Oil markets yesterday brushed aside President Bush's decision to tap into the nation's Strategic Petroleum Reserve, sending the price of crude oil surging on commodity markets. At one point it topped $40 a barrel.

As the price rose, the Bush administration backpedaled from comments made by the president and White House Press Secretary Marlin Fitzwater Wednesday night that the proposed sale of 5 million barrels of oil from the 590 million-barrel strategic reserve was intended to send a "message" to speculators and bring down oil prices.

"I shouldn't have done that," Fitzwater told reporters yesterday. "We have no way of knowing what prices might do."

The abrupt reversal reflected the continuing debate within the administration over what do to about rapidly rising prices on world oil markets because of the Persian Gulf conflict.

Some officials had believed that simply signaling the administration's readiness to use its reserve stocks would help dampen price speculation.

With administration officials anticipating shortages during the peak-heating months this winter and oil markets reflecting nervousness about possible war in the Middle East, the continuation of rising prices threatens to throw the already sluggish economy into a recession. But some officials have opposed taking steps to tamper with the markets as an unwarranted intrusion by the government.

Amid continued concern about an imminent outbreak of warfare in the Middle East, the price of a barrel of high-quality crude oil for delivery in November closed the day on the New York Mercantile Exchange at the highest closing price in a decade, $39.54, up 87 cents, after trading as high as $40.10. These futures market prices strongly influence daily prices of oil that is actually delivered to refineries.

Energy Secretary James D. Watkins told members of two House Energy and Commerce subcommittees yesterday that the sale from the Strategic Petroleum Reserve was "not a drawdown" of the stockpile but a test of the department's ability to tap the reserve if required. Legislation signed by President Bush on Sept. 15 authorized the sale of up to 5 million barrels of the oil without the declaration of an energy emergency.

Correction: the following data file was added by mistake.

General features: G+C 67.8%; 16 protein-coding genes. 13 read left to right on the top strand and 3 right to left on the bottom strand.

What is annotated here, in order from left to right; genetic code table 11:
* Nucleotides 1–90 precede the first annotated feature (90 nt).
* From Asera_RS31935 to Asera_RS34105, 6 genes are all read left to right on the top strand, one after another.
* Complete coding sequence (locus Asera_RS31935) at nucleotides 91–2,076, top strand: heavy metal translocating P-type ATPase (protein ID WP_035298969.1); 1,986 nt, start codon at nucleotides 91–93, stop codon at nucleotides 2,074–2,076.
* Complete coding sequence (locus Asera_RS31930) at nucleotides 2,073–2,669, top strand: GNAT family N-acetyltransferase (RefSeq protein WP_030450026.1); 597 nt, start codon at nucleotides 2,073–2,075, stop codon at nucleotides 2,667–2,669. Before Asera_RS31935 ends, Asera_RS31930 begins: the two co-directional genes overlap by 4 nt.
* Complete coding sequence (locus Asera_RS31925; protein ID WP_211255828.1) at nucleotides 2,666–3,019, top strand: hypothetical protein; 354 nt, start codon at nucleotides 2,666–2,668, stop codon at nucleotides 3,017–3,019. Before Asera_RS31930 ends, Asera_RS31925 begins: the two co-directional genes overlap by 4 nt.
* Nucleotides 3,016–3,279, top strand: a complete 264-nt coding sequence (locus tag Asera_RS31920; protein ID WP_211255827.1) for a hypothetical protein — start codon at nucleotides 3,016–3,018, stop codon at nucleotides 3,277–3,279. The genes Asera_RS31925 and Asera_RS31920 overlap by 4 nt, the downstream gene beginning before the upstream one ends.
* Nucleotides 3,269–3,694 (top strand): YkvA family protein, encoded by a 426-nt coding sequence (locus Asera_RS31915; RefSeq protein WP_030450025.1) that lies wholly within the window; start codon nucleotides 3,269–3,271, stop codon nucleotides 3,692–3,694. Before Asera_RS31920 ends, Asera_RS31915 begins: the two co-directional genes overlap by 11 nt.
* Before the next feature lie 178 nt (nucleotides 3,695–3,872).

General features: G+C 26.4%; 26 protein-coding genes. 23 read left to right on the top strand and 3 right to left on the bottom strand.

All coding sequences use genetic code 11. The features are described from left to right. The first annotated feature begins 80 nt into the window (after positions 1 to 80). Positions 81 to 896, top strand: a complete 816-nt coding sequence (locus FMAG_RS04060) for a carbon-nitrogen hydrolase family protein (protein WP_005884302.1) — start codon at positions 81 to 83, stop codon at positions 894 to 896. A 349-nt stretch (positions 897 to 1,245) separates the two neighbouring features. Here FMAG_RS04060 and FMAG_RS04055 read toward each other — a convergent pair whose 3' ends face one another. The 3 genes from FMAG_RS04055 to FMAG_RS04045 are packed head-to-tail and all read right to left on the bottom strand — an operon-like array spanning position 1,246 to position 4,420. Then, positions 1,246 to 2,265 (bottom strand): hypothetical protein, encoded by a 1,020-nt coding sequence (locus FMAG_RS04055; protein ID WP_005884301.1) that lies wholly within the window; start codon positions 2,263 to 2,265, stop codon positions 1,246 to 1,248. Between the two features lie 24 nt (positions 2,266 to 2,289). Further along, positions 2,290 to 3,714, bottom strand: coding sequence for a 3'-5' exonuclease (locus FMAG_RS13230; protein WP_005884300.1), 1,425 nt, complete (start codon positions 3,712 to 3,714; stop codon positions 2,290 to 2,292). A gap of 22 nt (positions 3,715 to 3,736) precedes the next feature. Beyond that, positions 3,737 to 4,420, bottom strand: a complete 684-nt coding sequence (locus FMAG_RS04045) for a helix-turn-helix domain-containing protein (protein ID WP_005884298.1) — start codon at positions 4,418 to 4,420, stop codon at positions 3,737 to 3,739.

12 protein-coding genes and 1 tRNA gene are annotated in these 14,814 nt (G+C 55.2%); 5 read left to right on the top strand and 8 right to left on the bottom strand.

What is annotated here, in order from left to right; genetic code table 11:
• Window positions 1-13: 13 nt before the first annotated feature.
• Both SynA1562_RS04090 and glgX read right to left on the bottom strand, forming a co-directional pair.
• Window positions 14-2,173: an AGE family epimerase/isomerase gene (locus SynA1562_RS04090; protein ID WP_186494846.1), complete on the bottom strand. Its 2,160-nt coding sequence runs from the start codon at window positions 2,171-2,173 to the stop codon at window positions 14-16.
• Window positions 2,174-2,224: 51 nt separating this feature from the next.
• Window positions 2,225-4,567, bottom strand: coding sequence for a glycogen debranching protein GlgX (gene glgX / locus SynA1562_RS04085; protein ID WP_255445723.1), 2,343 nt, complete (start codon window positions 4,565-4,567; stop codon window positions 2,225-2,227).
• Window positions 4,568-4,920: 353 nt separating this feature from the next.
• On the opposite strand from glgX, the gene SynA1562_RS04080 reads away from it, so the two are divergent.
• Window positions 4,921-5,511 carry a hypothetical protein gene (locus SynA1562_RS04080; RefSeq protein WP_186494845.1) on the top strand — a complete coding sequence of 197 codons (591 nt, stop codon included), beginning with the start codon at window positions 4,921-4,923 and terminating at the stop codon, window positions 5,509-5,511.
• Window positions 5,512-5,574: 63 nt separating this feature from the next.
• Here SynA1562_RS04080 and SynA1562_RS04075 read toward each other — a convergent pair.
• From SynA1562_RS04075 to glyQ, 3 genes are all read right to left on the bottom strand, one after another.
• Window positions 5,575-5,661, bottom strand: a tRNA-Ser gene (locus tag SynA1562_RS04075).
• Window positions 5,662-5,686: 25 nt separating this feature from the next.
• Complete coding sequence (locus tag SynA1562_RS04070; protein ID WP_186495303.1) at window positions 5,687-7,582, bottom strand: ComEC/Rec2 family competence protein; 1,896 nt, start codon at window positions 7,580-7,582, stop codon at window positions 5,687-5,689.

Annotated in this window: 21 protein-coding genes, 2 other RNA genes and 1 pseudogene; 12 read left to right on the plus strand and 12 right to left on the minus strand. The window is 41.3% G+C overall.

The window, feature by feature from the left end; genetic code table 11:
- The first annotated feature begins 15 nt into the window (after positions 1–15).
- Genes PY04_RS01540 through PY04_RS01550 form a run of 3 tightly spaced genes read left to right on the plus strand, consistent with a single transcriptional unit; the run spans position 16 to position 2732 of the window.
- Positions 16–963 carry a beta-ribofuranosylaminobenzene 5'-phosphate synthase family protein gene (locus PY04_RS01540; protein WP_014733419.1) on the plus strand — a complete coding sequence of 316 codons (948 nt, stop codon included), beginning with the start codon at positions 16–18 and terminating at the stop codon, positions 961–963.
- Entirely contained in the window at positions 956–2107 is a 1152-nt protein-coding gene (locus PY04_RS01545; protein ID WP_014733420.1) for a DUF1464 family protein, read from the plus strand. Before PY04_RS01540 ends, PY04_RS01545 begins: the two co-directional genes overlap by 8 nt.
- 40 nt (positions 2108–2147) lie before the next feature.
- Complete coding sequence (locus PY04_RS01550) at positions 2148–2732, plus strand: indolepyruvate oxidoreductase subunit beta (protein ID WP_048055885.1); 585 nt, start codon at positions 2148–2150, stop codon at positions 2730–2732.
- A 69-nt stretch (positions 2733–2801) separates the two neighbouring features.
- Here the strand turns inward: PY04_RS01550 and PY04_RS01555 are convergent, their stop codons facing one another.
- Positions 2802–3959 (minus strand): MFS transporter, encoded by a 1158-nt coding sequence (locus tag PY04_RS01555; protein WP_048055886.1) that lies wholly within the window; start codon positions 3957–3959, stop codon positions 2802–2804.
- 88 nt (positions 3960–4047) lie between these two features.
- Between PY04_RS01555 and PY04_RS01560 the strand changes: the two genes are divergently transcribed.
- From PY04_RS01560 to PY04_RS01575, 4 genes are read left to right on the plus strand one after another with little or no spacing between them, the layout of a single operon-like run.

"We have no expectation of long-term market impact," Watkins said. "This is not an emergency drawdown, it's a test of the system under real-life conditions."

Still, the administration had originally billed the release of oil from the reserve as an effort to cap what Bush called "unwarranted speculation" in the oil markets. Most of the oil lost when shipments from Iraq and Kuwait were embargoed in August has been made up by other countries, putting the world oil market into a relatively even supply-demand balance, but prices have skyrocketed in anticipation of hostilities that could cause a catastrophic oil shortage.

Analysts and traders said the planned 5 million barrel release from the strategic reserve -- far less oil than the United States uses in a day -- was scarcely enough to put a dent in the supply-demand equation and deflate prices.

"It's a drop in the bucket," said John Lichtblau, executive director of the Petroleum Industry Research Foundation, a New York consulting group. If Bush was attempting to put a damper on the oil market, Lichtblau said, "he didn't try very hard. A 5 million-barrel drawdown wasn't intended to put a lid on things."

"If in fact the release of 5 million barrels was intended to take prices lower, the market interpreted it as too little," said Michael McDermott, an oil trader at PaineWebber Inc. in New York.

In his congressional testimony yesterday, Watkins said the test sale would have been bigger but for the 5 million-barrel limit on testing in the new law. Key members of the committee who want the oil released to ease the price burden on their constituents immediately promised to raise it.

"How much do you need?" asked Rep. Philip R. Sharp (D-Ind.), chairman of the energy and power Subcommittee.

Watkins said he wanted "three times that number," or 15 million barrels. Sharp and Energy Committee Chairman John D. Dingell (D-Mich.) drafted legislation on the spot that would authorize the new limit and said Congress would approve it within a few weeks.

A 15 million-barrel test would allow the Energy Department to sell 500,000 barrels a day for 30 days -- enough, analysts said, to make a serious dent in the anticipated worldwide shortfall of about 1 million barrels a day by November and probably affect prices.

Against the backdrop of the U.S. action, the governing board of the International Energy Agency is scheduled to meet in Paris today to decide whether the oil supply situation warrants a coordinated stock drawdown. Most analysts do not expect the IEA to decide to draw down world strategic reserves.

Staff writer Dan Balz contributed to this story from Cleveland.